Making the most of mackerel mania
  |  First Published: June 2016

Over the past month we have had another bad case of wind, and I’m not talking about post-feed at the new Mexican restaurant in town. We have seen persistent strong winds again with only a few short opportunities to get out into the blue, so most anglers have stayed at home or in the calmer waters of the local estuaries and rivers.

There have been good reports all round of fishing in the local estuaries, with most anglers rewarded for their efforts. Nice mangrove jack have been lurking about in the snags, taking most opportunities that are presented to them. Fishing tight into these snags and other structures will produce a hook-up or two, with many anglers opting for artificials to entice that savage strike from a jack.

Soft plastics between 3-5” have been doing the damage, but remember to fish as light a jighead as you can, as this will better your results.

Anglers fishing the estuaries have also caught king salmon, grunter and barramundi. Traditionally the barra taper off in the cooler months, but the persistent warm water we’ve had may have helped to keep these feisty fighters on the bite.

The warm water and the odd downpour have kept the local mud crab population healthy, with good numbers of them still scurrying about. Throw a pot in this month and you should find a few crabs traversing the bottom.

We did see a couple of runs of good weather, with glassed-out conditions on a few days. On the days we managed to run wide to the reefs we were greeted with solid numbers of coral trout and red-throat emperor waiting to engulf our baits. Early mornings and late afternoons have been the pick of the times. We should see this trend continue this month, so if weather permits, a trip to the reef is the go.

Over the past month we have also seen an increase in Spanish mackerel numbers, which is usual for this time of year. Some serious numbers have turned up out at the reef with some fish slowly making their way into the islands.

Some large models have been caught to 25kg+ but the average size has been around 9kg, which is perfect if you intend to keep a few for a succulent seafood meal. Keep an eye out this month, as we should see the numbers hopefully increase and eclipse the woeful season we experienced last year.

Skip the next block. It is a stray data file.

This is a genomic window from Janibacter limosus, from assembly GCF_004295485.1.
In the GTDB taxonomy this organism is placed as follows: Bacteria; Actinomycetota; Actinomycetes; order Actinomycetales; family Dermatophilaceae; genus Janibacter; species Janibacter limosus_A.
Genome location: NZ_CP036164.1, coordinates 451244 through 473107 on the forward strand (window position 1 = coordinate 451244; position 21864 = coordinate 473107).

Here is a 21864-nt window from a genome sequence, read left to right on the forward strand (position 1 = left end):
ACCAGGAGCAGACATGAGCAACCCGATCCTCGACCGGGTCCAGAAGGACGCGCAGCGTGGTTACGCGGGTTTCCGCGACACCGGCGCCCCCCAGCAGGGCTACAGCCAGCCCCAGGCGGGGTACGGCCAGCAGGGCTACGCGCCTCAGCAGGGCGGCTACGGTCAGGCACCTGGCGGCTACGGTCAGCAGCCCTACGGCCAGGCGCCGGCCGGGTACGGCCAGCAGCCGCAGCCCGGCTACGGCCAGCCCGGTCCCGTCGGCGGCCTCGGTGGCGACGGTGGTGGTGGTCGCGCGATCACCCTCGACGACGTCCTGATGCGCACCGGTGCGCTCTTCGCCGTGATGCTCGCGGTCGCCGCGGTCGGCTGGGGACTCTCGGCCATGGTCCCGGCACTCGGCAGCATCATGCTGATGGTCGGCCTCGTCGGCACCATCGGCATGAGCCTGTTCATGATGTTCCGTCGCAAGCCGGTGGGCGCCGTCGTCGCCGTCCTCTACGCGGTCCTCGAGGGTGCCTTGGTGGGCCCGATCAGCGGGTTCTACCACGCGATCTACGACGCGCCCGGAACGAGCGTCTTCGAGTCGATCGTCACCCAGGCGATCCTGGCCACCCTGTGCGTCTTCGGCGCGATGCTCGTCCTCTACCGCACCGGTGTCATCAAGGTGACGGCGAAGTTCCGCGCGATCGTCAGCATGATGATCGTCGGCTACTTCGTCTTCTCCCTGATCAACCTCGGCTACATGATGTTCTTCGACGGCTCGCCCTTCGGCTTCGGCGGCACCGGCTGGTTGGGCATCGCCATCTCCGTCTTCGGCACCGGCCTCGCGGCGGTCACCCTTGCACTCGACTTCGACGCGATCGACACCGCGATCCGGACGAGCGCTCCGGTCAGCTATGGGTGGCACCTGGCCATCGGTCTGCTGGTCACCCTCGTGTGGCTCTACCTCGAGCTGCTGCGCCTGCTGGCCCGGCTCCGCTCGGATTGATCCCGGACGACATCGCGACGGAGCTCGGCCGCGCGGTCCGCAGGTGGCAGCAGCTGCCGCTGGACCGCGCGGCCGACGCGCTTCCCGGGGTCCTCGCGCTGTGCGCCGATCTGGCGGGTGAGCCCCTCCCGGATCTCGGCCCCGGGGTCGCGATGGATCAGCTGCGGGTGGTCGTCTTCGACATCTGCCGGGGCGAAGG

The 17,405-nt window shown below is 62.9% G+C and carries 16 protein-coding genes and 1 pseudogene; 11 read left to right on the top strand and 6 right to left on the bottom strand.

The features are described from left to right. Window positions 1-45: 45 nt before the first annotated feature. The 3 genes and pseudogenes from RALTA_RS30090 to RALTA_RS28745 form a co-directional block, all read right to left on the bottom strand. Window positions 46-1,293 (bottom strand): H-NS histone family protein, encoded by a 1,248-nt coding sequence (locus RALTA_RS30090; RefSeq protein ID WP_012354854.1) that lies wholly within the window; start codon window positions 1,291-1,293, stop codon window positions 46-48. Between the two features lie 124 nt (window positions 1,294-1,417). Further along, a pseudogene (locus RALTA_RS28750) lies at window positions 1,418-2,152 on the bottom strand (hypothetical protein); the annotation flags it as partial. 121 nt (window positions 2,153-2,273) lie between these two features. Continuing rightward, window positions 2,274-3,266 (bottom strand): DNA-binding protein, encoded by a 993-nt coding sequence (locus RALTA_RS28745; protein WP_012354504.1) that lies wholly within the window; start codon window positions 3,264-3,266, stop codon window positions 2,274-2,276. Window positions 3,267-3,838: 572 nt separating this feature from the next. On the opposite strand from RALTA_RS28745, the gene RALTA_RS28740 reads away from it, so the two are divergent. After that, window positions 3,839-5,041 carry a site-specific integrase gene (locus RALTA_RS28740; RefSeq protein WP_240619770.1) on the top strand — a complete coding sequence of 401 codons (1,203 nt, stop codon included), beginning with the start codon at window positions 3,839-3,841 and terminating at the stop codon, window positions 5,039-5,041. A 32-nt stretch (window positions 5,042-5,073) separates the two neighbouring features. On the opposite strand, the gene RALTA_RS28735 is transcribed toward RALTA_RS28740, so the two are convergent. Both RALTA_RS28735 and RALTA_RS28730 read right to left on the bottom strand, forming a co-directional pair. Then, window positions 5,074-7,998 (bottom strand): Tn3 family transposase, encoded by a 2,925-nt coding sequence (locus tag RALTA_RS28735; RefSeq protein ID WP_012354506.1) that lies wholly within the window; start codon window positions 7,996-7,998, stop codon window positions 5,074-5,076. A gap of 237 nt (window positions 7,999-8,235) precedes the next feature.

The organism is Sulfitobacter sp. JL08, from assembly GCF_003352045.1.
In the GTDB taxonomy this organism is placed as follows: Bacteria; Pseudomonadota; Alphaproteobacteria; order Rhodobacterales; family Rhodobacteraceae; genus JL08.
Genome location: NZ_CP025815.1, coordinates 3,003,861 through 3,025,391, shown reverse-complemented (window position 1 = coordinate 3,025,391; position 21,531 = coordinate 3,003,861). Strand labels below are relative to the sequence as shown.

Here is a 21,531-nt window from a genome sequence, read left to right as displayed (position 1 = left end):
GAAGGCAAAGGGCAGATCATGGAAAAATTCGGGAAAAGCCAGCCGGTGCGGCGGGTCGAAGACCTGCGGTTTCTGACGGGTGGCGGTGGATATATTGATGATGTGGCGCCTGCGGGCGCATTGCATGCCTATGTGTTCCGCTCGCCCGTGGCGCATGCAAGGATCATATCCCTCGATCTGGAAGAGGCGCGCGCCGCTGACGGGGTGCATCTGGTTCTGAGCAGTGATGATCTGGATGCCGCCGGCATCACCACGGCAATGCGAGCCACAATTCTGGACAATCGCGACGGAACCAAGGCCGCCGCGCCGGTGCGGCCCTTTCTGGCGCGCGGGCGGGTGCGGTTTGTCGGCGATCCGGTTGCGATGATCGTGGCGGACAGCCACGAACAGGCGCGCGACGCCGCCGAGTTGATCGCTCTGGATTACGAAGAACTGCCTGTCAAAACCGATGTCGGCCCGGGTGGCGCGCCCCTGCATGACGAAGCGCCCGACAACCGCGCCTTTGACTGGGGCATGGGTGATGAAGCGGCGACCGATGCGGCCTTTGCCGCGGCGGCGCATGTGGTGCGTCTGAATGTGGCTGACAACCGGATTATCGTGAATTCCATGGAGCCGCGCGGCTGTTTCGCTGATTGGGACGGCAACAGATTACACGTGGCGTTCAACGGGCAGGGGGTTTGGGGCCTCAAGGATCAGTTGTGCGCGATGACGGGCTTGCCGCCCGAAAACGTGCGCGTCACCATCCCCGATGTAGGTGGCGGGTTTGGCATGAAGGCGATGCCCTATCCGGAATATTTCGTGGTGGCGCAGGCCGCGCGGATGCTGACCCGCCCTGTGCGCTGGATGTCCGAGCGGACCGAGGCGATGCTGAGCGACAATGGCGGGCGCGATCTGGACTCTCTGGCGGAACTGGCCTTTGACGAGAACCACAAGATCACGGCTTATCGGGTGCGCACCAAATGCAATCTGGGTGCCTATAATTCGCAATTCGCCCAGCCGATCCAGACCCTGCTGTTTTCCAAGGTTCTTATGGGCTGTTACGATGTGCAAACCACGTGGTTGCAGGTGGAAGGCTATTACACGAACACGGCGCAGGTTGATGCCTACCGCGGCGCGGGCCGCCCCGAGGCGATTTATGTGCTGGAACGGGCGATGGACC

In other news, one thing we at Renegade have embarked on this year is contributing to a research project on our local fishery. This Fisheries research project involves gathering information from both commercial and recreational fishers on select target species.

While most states seem to have sufficient knowledge of their fishery, and the biomass of most species, in Queensland we seem to have significant gaps in our knowledge. There is limited understanding of fish numbers versus fish taken, fish growth and so forth.

To gain a better idea of the sustainability and health of our backyard, we need to provide information to help Fisheries better manage stocks. It isn’t hard to do. For just a few moments of our time while we’re out on the water, we can provide vital information to Fisheries. Why? Because we don’t want policy makers to base their policies on guesswork. For example, we don’t want them to assume the worst about a species when it’s actually doing quite well, or to allow open slather on a different species which may be in decline.

If you’re interested in helping out, contacting Queensland Fisheries is the first step. Most information can be found on their website at www.daf.qld.gov.au/fisheries, and it really is an interesting read.

You may be surprised who else in your fishing community is already participating.

That’s it from me, good luck out on the water this month and hopefully you’ll bag a few while enjoying our backyard.

• If you’re interested in a game, sport or reef fishing charters around the Whitsundays, give Luke a call on 0429 724 822 or email --e-mail address hidden--

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